3. Unfortunately, the "one-strike-you're-out" method of balloting as championed by the essayist can cause the exact opposite of harmony. It allows a spiteful individual to singularly impose his will upon an entire Lodge. Masons, generally, don't like that.

    Justa Mason

  4. I imagine that is why many US states require 3, rather than 1 "nay" vote to turn down a candidate. It prevents mistaken votes (guys who can't see well enough to know what color ball they grabbed) and it prevents one single person from causing a lot of dissension.

    While the idea of a unanimous vote has some good points, consider: the candidate has been interviewed by at least 3 others, and has met two other members during petitioning. If any of those 5 or more members had an issue, it should come up before, not at, balloting.

  5. Mercy - some of y'all can turn a well-meaning article into such a mess.

    2 Bowl Cain: My article was never meant to define harmony. It was meant to illustrate that the harmony of the Lodge (whatever it is that makes that Lodge work in harmony) is more important than the petitioner's "right" to join Freemasonry. Your racism comments are undeserving of a response. I recommend knocking that cowchip off of your shoulder.

    Stoic: The interesting thing about a Masonic ballot (in those GJs that use the unanimous ballot) is that each person has as much power as everyone else - combined. I don't point that out as a good or bad idea but just as an interesting thought. It is pretty profound when you think about it. The individual is as powerful as the group.

    Justa Mason: Please notice that I said, "The ballot is the tool, when used properly, that the Lodge employs to preserve its harmony." The key words were, "when used properly."

    Tom: My GJ mandates a second ballot for the primary purpose of correcting any "mistaken votes." I do agree that any issues should come up from those initial five sponsors and investigators. I preached on that same ideal when I took the East. The secret ballot is still a Masonic legal right (in most GJs), however, and we have to respect that. Freemasonry is not a majority ruled organization. It is an "all for one, one for all" ruled society when it comes to allowing entrance to new members. There is a certain phrase coming from my GJ's closing MM charge, that I am not at liberty to repeat outside of the Lodge, that brings this idea home to me.

  6. It seems that there are some that blame a lack of harmony in some lodges and injustice in others on the secrecy of the ballot and the requirement that it be unanimous for a candidate to be admitted. I must disagree.

    The lack of harmony and the injustice is not due to the ballot, but in spite of it.

    Somewhere along the way, someone failed to practice enough care, and the quality of men that were allowed into Masonry diminished. We admitted those who were more interested in themselves than the lodge.

    These men abused the ballot box and the problem grew. Now that problem is out of control.

    But I believe that the problem will run its course and correct itself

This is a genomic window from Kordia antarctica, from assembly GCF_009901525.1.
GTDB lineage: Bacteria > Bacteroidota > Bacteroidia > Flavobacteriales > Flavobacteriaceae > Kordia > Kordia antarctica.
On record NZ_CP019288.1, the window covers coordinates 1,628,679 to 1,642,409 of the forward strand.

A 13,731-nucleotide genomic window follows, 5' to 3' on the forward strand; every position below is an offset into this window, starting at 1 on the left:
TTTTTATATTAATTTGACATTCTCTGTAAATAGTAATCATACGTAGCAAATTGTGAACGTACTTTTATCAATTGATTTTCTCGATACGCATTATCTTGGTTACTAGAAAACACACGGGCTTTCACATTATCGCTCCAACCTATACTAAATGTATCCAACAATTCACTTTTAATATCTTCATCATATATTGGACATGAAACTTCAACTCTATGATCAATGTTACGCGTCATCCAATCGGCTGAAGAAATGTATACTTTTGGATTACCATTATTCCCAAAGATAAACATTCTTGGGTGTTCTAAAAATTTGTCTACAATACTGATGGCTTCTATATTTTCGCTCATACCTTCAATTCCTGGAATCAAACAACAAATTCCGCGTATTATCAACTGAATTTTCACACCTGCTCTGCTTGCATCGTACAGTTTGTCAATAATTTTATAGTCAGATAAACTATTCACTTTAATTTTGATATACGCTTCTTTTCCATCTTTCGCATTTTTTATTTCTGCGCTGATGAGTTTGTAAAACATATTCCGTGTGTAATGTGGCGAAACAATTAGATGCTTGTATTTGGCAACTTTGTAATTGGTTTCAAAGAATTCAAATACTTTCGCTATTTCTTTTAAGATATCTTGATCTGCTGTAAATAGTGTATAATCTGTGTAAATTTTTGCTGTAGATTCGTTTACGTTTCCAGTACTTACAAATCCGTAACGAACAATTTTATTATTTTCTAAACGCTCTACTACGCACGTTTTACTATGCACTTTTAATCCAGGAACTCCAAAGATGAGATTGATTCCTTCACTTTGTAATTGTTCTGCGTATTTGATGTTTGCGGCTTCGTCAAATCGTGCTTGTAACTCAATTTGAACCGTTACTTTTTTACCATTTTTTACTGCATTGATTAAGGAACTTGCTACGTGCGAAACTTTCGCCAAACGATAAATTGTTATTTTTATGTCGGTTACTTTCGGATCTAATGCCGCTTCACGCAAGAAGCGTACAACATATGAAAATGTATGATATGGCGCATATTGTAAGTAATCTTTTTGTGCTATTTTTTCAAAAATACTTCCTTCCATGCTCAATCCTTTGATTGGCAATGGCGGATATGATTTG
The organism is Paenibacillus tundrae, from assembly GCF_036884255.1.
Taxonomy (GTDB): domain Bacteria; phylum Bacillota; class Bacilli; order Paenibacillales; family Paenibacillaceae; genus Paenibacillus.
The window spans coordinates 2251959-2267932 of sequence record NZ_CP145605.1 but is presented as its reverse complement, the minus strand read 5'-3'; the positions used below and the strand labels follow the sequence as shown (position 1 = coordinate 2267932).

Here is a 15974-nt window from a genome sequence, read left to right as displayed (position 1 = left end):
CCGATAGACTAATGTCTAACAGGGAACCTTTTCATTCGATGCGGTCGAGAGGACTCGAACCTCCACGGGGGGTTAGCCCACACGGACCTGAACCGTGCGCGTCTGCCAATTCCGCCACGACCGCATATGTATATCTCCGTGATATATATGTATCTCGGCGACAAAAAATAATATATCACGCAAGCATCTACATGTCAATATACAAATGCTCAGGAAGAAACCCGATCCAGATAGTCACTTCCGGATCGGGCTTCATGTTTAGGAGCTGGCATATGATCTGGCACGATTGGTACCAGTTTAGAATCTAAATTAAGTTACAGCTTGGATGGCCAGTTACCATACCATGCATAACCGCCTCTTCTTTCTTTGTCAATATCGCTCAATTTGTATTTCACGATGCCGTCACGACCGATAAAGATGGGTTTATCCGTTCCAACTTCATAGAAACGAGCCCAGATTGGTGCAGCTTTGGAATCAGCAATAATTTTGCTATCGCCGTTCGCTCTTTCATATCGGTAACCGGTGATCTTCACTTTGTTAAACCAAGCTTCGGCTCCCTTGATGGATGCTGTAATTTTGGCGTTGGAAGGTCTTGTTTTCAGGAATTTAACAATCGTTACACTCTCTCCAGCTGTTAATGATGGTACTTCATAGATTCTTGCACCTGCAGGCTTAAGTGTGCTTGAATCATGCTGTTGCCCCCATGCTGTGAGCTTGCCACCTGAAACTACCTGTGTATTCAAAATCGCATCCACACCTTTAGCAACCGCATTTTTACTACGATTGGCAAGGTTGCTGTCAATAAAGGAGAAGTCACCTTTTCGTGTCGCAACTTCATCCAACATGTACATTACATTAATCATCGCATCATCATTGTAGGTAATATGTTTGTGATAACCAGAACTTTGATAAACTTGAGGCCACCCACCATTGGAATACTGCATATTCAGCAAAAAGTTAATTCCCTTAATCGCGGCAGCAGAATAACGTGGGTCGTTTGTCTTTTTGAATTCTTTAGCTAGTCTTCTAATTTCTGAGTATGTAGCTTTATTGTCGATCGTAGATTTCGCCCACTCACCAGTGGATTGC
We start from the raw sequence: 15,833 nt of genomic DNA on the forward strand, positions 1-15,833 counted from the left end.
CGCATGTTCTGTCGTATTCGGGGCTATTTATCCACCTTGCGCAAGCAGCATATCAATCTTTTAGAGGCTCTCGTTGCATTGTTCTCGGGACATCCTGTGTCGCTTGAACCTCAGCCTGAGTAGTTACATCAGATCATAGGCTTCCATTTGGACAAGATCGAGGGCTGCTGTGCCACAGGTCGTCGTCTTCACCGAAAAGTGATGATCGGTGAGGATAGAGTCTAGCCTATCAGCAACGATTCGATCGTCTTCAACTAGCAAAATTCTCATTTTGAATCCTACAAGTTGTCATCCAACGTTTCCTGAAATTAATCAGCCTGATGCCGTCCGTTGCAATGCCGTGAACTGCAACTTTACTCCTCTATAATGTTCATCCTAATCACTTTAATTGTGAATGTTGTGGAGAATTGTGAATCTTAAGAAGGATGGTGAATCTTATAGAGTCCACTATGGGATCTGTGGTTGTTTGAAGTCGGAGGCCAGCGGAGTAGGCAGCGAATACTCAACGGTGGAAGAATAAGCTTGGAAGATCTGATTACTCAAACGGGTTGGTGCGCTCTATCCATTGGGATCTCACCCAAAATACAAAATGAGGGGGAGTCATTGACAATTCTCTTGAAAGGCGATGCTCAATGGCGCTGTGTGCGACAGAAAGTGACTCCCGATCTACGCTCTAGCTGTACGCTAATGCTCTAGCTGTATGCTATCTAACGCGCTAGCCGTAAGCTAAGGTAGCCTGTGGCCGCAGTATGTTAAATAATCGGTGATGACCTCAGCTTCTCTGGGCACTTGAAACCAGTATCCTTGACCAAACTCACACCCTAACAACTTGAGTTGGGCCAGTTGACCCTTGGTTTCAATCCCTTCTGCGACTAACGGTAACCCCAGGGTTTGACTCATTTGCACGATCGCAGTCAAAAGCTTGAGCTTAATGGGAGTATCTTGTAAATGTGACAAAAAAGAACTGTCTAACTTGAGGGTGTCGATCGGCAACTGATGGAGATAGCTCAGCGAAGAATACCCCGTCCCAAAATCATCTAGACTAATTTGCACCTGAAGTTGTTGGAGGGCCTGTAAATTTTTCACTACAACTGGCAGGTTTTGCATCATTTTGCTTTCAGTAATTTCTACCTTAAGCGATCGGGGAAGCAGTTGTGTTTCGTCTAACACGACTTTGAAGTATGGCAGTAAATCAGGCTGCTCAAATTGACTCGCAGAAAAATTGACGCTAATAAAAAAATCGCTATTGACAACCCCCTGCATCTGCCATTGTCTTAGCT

. The lodges that have been infected with this disease will either fight off the infection or will submit to it and die out.

    In time, the problem will correct itself.

    Patience brothers.

  7. The key words were, "when used properly."


    I was visiting a lodge in which they were balloting on several candidates at once, all of whom were well recommended and investigated. When there seems to be little doubt as to the fitness of the candidates, some lodges vote on all of them at once.

    It was a hot day, no A/C, they had much business to conduct... so naturally there was a black cube. This forced a re-ballotting on each candidate individually.

    Naturally, all three passed.

    My assumption was that somebody dropped in a wrong token. But later - much later - somebody told me that a particular lodge member had been in the habit of objecting to the idea of ballotting on several candidates at one time, and intentionally dropped in a black cube in order to force an individual ballot.

    Apparently, that's not how they did it in the old days, and he didn't countenance any changes.


    While I agree on principle that proper use of the ballot is one tool to maintain harmony in and among the lodge, it's also easily used as a tool to create disharmony - perhaps not intentionally, but by allowing personal piques to undermine the desire of the rest of the members.

  8. "While I agree on principle that proper use of the ballot is one tool to maintain harmony in and among the lodge, it's also easily used as a tool to create disharmony - perhaps not intentionally, but by allowing personal piques to undermine the desire of the rest of the members."

    So the desire of the rest of the members to have a man join the lodge outweighs the desire of one member to not admit a man that he feels is unworthy of being called brother?

    My point is that we are voting on wither or not to admit an outsider into our circle of brothers. The lodge room is a very personal and even spiritual place for me and I share a personal and spiritual bond with my lodge brothers. I do not want someone admitted into that without my consent.

    Does the ballot get abused, yes. In that you are absolutely right. However, what we are protecting, on brother's right to protect his ability to feel comfortable in his lodge, is much more valuable than what we may be giving up.

    Does racism bother me? Absolutely. But it will die out, in time.

  9. So the desire of the rest of the members to have a man join the lodge outweighs the desire of one member to not admit a man that he feels is unworthy of being called brother?

    No. This is a shaky tightrope to walk, and we both recognize that the power to abuse the black ball vote is - or can be - difficult to resist.

    A member should be able to blackball a candidate who makes him feel uncomfortable for some reason - lack of job security, criminal history, and personal or family quarrels have all been used as reasons, and we have to support that.

    But what of the member who blackballs a candidate out of bigotry and prejudice? Is he acting in the best interests of the lodge, or for himself? Yes, these men will die out - eventually. But are they, themselves, affecting the harmony and growth of the lodge by continuing their practices?